In fact, owning one less vehicle enabled the Vanhuisens to book a holiday in Guatemala. Now she hopes to never own a car again in her life. “The (bus) system is more efficient than what people think,” Vanhuisen said. “There has been an increase in people under 30 who are looking to get away from SUVs and suburbs.”

GR Gets a New Start
Surveys conducted by The Rapid confirm the growing popularity of public transit. The agency counted approximately 35,000 annual riders in 2000. But the latest reports show that, as of March, ridership is up nearly 18 percent from last year. If the trend continues, annual ridership will exceed a record 7.6 million, up from 6.4 million in 2006. What's more, a clear majority of riders, a full 62 percent, depend on the mass transit system as their main transportation to and from work.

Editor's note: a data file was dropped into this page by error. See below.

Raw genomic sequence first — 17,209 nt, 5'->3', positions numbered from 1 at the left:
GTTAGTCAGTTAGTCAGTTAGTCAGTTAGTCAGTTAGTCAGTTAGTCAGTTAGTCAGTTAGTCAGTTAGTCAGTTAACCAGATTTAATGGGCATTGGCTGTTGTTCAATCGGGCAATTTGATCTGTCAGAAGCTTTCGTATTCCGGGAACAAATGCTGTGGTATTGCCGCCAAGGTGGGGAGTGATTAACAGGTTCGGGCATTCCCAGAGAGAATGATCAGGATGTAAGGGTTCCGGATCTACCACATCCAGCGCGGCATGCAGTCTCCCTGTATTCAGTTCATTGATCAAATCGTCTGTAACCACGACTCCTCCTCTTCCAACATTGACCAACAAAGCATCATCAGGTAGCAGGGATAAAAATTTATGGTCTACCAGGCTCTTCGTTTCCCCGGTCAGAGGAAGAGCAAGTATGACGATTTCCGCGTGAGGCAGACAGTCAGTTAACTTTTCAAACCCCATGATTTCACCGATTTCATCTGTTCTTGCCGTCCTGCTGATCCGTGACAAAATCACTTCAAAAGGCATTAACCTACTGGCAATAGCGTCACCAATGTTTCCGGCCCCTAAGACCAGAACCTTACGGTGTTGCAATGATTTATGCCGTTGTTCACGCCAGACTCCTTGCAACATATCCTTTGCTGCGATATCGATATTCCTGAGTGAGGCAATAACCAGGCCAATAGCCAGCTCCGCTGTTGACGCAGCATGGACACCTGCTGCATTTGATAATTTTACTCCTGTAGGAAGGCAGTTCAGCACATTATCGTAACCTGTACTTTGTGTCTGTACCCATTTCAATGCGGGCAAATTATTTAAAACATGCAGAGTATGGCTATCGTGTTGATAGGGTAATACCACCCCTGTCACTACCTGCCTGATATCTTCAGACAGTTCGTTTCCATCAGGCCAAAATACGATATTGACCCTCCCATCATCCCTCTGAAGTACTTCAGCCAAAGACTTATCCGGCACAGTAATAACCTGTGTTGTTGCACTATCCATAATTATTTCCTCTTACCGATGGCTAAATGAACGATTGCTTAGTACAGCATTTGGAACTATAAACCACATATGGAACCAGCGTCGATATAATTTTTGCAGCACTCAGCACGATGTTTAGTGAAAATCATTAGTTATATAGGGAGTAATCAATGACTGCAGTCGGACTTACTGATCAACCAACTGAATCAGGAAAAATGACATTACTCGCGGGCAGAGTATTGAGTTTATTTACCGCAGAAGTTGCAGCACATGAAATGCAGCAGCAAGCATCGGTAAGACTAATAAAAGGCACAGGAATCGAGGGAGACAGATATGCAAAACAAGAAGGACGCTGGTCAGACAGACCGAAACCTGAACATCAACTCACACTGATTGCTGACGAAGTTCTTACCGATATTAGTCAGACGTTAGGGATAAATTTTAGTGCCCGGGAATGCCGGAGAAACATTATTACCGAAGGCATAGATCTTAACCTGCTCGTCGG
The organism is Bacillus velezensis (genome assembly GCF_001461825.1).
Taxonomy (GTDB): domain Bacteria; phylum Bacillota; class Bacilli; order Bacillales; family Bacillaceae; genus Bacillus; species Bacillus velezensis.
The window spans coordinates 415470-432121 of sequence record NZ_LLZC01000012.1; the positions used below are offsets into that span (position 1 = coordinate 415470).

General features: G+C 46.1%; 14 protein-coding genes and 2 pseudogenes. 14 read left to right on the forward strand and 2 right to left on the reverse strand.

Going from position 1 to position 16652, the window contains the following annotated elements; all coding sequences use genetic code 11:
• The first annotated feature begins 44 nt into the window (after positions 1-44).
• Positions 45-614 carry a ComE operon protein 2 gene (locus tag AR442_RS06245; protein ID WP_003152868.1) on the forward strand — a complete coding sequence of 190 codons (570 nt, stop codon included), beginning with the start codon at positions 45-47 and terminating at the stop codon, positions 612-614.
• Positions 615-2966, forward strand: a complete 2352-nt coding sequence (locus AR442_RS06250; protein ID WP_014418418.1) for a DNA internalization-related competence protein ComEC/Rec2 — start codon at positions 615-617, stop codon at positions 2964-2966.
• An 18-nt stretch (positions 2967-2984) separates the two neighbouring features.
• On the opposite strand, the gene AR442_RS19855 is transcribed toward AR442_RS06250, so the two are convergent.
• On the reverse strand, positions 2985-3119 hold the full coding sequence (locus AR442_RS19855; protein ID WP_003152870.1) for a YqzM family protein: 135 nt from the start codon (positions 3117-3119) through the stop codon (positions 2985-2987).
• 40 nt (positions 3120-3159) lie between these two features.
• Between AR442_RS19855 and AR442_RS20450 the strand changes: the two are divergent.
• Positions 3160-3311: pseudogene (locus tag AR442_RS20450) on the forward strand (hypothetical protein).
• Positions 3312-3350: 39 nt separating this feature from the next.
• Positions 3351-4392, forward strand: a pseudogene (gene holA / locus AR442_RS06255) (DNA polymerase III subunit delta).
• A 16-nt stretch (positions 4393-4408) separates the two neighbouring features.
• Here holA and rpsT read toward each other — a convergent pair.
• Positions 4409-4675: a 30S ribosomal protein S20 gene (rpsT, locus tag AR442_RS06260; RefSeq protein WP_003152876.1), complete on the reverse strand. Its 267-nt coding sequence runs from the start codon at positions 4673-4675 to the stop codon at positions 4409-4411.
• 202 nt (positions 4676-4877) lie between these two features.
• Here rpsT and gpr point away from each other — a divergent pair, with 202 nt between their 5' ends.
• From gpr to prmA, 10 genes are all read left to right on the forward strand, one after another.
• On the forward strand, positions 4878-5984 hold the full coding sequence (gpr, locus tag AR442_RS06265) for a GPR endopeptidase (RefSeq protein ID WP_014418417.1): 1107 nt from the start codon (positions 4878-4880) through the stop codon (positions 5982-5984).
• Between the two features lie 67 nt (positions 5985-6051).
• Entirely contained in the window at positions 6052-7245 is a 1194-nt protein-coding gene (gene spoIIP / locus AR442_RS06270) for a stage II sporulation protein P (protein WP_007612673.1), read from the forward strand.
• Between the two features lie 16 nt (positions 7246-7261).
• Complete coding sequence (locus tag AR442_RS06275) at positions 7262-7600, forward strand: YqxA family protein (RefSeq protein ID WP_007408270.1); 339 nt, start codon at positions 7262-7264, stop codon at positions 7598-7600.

The Rapid allows people of all economic levels, ages, and physical abilities the opportunity to move safely and cost-effectively around the metro area,” said Jennifer Kalczuk, external relations manager at the transit provider. “A significant portion of our riders are those that can't afford or can't drive a car. But the system does attract choice riders.”

Kalczuk said a partnership with Grand Valley State University is one of the major drivers of the system's growing popularity – the escalating price of gas is another.

“I think the longer gas prices stay high, the more you will see people leaving their cars at home,” Kalczuk said. "But we have also put in system improvements that are increasing the appeal of using public transportation, things like more frequent service and putting schedule information at individual bus stops.”

Mass transit service is expected to expand significantly in greater Grand Rapids during the next decade. The Rapid's Great Transit, Grand Tomorrow task force soon will identify the specific route and projected costs for a modern streetcar or high-speed bus system serving the central city. Two corridors currently are under consideration – south from the heart of downtown toward 44th street and southeast from downtown to the airport.